The beneficiary this morning is Regeneron, the big biotech engaged in a frenzied race to develop an antibody cocktail called REGN-COV2 that just started a late-stage program to prove its worth in fighting the virus. BARDA and the Department of Defense are awarding Regeneron a $450 million contract to cover bulk delivery of the cocktail starting as early as late summer, with money added for fill/finish and storage activities.

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Gilead boasts of pos­i­tive remde­sivir da­ta on mor­tal­i­ty — but their analy­sis pro­vokes the skep­tics

Gilead is surging again off data that suggest its antiviral remdesivir might improve survival.

The new data come from an analysis Gilead conducted comparing the death rate and recovery time of patients in one of its remdesivir trials to a group of 800 patients “with similar baseline characteristics and disease severity” who received only standard-of-care around the same time. The result, they said, suggested that patients who received remdesivir had a 62% better chance at surviving than those who did not.

Andrew Kruegel, Kures president and co-founder (Columbia Tech Ventures via Vimeo)

Af­ter psilo­cy­bin and ke­t­a­mine, a new biotech comes along de­vel­op­ing a drug Scott Got­tlieb fought

Andrew Kruegel was six years into his chemistry work at Columbia University, when, one day in August 2016, he learned he might have only 30 days before the government made him destroy his research.

Kruegel had been studying kratom, a leaf long used in Southeast Asia as a stimulant or for pain. It had opioid-like properties, he found, but seemed to offer pain relief without the addictive potential or respiratory side effects of traditional opioids — a riddle that might help illuminate how human opioid receptors work.

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The home run count: The $100M+ mega-round boom in biotech in­spired a $7.3B feed­ing fren­zy — so far this year

Over the last 6 months there’s been a blizzard of money piling up drifts of the green stuff through the biotech landscape. And the forecast calls for more cash windfalls ahead.

Even as a global pandemic has killed more than half a million people, blighted economies and divided nations over the proper response, it’s also helped ignite an unprecedented burst of big-time investing. And not just in Covid-19 deals, as we’ve looked at before.

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Atul Deshpande, Harbour BioMed chief strategy officer & head, US operations (Harbour BioMed)

An­oth­er biotech IPO set-up? Multi­na­tion­al biotech leaps from round to round, scoop­ing up cash at a blis­ter­ing pace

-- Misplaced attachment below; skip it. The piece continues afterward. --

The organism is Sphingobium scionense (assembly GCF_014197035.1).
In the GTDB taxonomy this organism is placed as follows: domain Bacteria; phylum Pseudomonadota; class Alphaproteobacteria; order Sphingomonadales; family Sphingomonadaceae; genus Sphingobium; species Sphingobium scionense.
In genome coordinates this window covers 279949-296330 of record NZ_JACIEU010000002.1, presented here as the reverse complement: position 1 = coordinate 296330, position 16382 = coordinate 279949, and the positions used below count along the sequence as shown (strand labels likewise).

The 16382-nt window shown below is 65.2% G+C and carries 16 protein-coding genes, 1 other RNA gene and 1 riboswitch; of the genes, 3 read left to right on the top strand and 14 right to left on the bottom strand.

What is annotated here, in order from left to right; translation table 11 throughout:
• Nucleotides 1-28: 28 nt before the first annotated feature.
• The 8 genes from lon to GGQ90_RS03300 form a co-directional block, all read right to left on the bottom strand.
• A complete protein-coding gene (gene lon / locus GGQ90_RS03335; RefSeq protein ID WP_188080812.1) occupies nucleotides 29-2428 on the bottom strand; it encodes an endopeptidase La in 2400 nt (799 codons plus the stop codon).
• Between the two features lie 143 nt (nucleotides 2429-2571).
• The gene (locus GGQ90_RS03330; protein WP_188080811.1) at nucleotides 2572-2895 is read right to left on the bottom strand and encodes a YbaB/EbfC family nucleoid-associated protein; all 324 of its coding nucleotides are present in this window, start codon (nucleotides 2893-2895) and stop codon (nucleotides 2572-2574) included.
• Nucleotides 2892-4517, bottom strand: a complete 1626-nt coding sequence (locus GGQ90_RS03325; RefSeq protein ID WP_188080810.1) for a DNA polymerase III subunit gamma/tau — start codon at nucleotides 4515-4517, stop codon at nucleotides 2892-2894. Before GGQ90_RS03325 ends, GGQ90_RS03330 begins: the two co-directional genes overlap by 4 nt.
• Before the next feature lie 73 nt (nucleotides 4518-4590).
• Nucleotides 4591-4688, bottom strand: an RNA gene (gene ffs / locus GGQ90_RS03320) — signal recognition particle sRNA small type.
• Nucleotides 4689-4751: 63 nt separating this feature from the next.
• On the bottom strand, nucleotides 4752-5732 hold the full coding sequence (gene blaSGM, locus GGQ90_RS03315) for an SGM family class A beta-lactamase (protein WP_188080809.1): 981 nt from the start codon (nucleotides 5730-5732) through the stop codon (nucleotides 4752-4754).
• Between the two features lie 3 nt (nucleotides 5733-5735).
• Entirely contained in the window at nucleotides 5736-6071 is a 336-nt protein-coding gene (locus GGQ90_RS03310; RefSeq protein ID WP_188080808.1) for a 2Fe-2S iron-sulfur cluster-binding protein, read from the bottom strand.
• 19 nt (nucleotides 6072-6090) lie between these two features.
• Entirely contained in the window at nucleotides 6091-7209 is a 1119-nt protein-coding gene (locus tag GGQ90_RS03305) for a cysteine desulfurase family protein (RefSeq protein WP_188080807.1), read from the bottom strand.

A short four months after announcing a $75 million haul in Series B+ fundraising, the multinational biotech Harbour BioMed pulled in another round of investments and eclipsed the nine-digit mark in the process.

Harbour completed its Series C financing, the company announced Thursday morning, raising $102.8 million and bringing its total investment sum to over $300 million since its founding in late 2016. The biotech plans to use the money to transition early-stage candidates from the discovery phase, fund candidates already in the clinic, and prep late-stage candidates for commercialization.

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Daniel O'Day, Gilead CEO (Kevin Dietsch/UPI/Bloomberg via Getty Images)

A new study points to $6.5B in pub­lic sup­port build­ing the sci­en­tif­ic foun­da­tion of Gilead­'s remde­sivir. Should that be re­flect­ed in the price?

By drug R&D standards, Gilead’s move to repurpose remdesivir for Covid-19 and grab an emergency use authorization was a remarkably easy, low-cost layup that required modest efficacy and a clean safety profile from just a small group of patients.

The drug OK also arrived after Gilead had paid much of the freight on getting it positioned to move fast.

In a study by Fred Ledley, director of the Center for Integration of Science and Industry at Bentley University in Waltham, MA, researchers concluded that the NIH had invested only $46.5 million in the research devoted to the drug ahead of the pandemic, a small sum compared to the more than $1 billion Gilead expected to spend getting it out this year, all on top of what it had already cost in R&D expenses.

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Hal Barron, GSK

Win or lose on the mar­ket­ing OK, the FDA just gunned down GSK’s bright hopes for their BC­MA ther­a­py

The FDA’s ODAC — the Oncologic Drugs Advisory Committee — has a well-known bias in favor of adding new cancer drugs to the market, even if efficacy is at best marginal and serious safety issues demand careful management.

Doctors want as many arrows in their quiver as they can get. And when patients are dying after failing multiple drugs, why not give it a go one more time?

GlaxoSmithKline, though, is about to test out how their new BCMA antibody drug conjugate belantamab mafodotin can do after being mauled in an in-house FDA review, ahead of the Tuesday expert panel discussion. Even if the agency goes ahead with an expected green light, this drug will likely be constrained to a small niche — icing any plans they may have for making waves in oncology anytime soon.